Forgiveness is beautiful, patient, multifaceted, mysterious, and healing, but most of all, forgiveness is a journey worth traveling and a journey your soul deeply yearns to experience. – Excerpt from chapter eight of Understanding The Jesus Code
FORGIVENESS CIRCLE MEDITATION – FASTING OF THE MIND
I’m Sorry, Thank You, Please Forgive Me, I Love You
As we move through life we will, undoubtedly (after all this is Planet Earth…), encounter moments with other individuals that leave us feeling hurt. This hurt, when left to fester, can lead to unmistakable and sometimes unbearable pain for those involved. Moving away from pain can be challenging; however, by utilizing the “Forgiveness Circle Meditation” you can often transcend and transform pain – using the pain to circle more fully back to God. The “Forgiveness Circle Meditation”, which I adapted from an Hawaiian healing process called ho’oponopono by Dr. Ihaleakala Hew Len, is an incredibly rich method of diffusing and addressing pain in a very multifaceted, loving way.
Painful emotions such as anger, fear, rage, hurt, or resentment can be transformed with forgiveness. All we need to do is look to Jesus to see the undeniable power of forgiveness. By bringing forth this power you can not only free yourself of emotional pain that results from harmful experiences, you can foster deep spiritual growth within yourself. The “Forgiveness Circle Meditation” can be used anytime you find yourself removed from the joy, happiness, and/or the peace God has for you.
Step 1: Meditation
The following words make up the Forgiveness Circle Meditation: I’m Sorry, Thank You, Please Forgive Me and I Love You. By saying them (in no particular order) in your heart or out loud, until you feel a sense of peace, you can transform the pain and transform it into the emotions God intends in your life.
Step 2: Reflection on Meditation Segment
As you meditate it can be very helpful to bring forth additional reflection. Again, you may say the meditation out loud or quietly in your mind. I do not feel it is necessary to say the words to the other person involved as this is a meditation for your heart, so that your heart receives peace and comfort. It may be helpful to be mindful that forgiveness is a gift you gift yourself. If you would like to read more about forgiveness I invite you to visit this page on my website: What Forgiveness is, And what it is Not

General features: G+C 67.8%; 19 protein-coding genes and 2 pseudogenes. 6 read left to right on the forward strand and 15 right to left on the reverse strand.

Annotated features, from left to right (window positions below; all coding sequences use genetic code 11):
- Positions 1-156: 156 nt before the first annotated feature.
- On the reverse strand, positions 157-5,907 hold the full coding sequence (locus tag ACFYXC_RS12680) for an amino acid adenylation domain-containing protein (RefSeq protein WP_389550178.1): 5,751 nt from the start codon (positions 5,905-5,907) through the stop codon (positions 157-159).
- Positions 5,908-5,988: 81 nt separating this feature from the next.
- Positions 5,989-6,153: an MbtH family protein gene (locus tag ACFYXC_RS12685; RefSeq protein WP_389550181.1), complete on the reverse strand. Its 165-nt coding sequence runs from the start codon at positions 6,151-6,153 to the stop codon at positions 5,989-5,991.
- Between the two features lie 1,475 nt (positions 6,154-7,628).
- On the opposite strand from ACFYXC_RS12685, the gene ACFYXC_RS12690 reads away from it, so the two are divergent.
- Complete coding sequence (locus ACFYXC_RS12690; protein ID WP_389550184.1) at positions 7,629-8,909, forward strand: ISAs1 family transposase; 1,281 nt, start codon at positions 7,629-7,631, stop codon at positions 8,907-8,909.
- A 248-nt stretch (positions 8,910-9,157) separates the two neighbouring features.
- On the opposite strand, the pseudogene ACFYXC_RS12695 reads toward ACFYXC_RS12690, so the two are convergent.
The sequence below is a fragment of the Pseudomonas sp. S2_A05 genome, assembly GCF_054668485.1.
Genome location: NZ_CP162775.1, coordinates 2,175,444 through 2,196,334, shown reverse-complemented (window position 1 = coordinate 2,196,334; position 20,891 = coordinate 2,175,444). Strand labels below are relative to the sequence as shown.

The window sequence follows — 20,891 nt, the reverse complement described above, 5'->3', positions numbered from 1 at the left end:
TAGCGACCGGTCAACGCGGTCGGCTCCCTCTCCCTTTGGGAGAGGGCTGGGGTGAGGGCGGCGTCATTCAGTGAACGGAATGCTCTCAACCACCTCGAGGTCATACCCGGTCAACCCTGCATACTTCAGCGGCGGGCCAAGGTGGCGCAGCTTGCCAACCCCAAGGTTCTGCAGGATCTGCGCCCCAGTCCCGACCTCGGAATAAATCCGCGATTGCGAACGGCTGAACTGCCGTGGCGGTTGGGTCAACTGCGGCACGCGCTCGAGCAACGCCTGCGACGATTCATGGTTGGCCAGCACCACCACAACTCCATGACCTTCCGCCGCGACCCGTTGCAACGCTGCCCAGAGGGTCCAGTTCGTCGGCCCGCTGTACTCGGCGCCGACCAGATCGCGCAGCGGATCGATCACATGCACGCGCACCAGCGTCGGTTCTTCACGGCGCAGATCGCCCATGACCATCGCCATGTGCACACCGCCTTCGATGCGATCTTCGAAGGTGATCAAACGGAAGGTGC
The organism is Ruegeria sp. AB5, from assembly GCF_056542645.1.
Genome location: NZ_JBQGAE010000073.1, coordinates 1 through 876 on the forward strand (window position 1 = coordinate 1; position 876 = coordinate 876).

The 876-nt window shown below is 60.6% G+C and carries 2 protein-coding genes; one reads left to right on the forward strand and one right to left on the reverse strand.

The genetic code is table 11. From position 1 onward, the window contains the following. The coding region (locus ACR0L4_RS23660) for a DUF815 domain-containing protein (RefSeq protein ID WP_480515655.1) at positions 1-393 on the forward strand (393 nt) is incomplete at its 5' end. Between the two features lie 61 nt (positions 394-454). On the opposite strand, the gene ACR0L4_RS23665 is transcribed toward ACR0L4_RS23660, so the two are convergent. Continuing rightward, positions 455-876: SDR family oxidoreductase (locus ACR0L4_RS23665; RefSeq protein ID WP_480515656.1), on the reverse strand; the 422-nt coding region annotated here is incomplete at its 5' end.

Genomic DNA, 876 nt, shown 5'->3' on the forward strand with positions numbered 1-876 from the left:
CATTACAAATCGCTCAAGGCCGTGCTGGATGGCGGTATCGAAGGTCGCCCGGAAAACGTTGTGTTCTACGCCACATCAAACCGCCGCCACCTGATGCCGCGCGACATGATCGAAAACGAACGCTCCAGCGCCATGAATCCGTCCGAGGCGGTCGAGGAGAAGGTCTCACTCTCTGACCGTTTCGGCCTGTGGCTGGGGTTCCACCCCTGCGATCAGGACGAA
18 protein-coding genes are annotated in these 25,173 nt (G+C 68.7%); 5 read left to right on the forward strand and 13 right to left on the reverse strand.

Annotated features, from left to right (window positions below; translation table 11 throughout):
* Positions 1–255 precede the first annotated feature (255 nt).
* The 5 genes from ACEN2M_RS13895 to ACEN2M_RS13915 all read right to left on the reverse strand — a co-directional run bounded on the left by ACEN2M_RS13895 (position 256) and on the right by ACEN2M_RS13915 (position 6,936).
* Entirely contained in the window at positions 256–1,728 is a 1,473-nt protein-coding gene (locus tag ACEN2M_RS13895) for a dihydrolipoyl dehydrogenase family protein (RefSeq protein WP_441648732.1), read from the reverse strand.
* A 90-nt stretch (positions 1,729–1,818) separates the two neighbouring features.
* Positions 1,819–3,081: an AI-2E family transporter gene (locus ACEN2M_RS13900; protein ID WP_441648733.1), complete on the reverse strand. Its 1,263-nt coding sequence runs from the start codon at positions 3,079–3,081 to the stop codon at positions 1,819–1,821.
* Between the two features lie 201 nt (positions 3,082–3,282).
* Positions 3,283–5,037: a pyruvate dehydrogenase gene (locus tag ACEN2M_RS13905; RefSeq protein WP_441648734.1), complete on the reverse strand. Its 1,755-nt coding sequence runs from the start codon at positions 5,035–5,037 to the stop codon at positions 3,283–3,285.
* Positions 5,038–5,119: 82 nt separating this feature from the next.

You may find it helpful to direct the words of the meditation towards the other person involved, another person whom you have harmed in a similar way in the past or directly towards God. Here are a few suggestions for each segment of the meditation you may want to bring forth. Feel free to pick and choose as feels right for you. Additionally, you may find your own adaptation as well.
Bringing forth the energy of “I’m Sorry” helps to clear the air between you and the other person involved. “I’m Sorry” has an energy of peace, an offering of an olive branch so to speak.
Saying “I’m Sorry” to:
- The other person involved: By saying “I’m Sorry” we are fessing up to our part of the exchange – often it takes two to tango… Saying “I’m Sorry” is an act of humility and inner strength.
- Another whom we may have wronged in a similar manner: This option gives us the perfect time to bring forth healing in another relationship where we were the “perpetrator”.
- God: Here we are saying I’m sorry to God for whatever part we are playing in this relationship that is not pleasing to Him. Sometimes we don’t even know we have offended God. Offering the “I’m Sorry” directly to God can be extremely therapeutic for those who have suffered a great injustice or injury. When this is the case simply bringing forth the energy of “I’m Sorry” comes into the space of pain and this is always more soothing to the soul then victimhood or injury.
To say thank you when we have been hurt expresses gratitude for the growth we receive during the experience. When we encounter pain we have two choices; either become better or bitter. By being grateful for the hard times and surrendering them to God we will indeed become better as we grow more fully towards Him.